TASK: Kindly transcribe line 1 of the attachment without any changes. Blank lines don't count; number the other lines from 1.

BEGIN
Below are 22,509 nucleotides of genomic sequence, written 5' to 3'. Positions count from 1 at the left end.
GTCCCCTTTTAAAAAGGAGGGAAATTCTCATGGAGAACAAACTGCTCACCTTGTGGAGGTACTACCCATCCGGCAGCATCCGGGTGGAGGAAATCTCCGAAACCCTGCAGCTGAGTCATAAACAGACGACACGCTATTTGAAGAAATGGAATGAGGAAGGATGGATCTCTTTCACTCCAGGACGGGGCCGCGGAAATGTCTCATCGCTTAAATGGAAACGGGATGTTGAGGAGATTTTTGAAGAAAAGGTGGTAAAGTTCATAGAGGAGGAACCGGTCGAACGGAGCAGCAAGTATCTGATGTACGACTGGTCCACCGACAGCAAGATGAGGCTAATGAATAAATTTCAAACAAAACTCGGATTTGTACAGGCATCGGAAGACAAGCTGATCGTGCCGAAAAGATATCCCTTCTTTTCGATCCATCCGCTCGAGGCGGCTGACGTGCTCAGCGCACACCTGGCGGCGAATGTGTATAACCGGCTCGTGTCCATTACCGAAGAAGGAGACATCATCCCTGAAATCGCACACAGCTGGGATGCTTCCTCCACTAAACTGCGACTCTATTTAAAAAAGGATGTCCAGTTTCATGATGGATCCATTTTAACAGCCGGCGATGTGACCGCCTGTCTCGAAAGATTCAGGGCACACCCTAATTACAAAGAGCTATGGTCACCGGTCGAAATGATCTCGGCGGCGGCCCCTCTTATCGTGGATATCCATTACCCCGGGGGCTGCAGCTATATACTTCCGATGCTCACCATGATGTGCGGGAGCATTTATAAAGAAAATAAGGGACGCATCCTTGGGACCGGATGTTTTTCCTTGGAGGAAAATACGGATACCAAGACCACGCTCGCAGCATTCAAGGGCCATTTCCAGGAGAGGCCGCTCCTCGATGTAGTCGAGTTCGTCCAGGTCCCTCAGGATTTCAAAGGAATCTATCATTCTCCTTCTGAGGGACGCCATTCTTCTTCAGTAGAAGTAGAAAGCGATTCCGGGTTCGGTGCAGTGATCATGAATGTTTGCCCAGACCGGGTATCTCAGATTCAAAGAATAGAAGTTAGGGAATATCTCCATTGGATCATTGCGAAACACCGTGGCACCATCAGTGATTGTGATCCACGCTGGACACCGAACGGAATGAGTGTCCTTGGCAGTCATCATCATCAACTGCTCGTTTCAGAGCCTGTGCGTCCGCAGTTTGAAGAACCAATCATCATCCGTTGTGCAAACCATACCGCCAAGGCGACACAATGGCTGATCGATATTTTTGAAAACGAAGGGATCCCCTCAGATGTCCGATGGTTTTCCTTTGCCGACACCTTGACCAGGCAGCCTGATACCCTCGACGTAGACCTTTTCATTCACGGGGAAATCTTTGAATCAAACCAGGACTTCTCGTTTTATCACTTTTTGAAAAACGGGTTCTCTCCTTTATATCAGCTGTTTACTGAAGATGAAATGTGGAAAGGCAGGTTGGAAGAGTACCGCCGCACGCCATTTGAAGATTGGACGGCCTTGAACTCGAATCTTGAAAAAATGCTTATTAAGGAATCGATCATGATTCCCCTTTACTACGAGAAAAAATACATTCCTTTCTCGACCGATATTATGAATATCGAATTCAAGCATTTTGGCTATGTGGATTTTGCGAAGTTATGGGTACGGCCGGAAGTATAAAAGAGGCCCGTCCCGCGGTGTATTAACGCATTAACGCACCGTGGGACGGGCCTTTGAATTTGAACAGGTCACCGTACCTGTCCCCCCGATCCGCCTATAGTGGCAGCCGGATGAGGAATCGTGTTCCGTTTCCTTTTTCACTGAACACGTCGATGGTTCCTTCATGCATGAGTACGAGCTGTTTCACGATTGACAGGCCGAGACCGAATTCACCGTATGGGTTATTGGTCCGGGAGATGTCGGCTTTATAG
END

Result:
Below are 22,509 nucleotides of genomic sequence, written 5' to 3'. Positions count from 1 at the left end.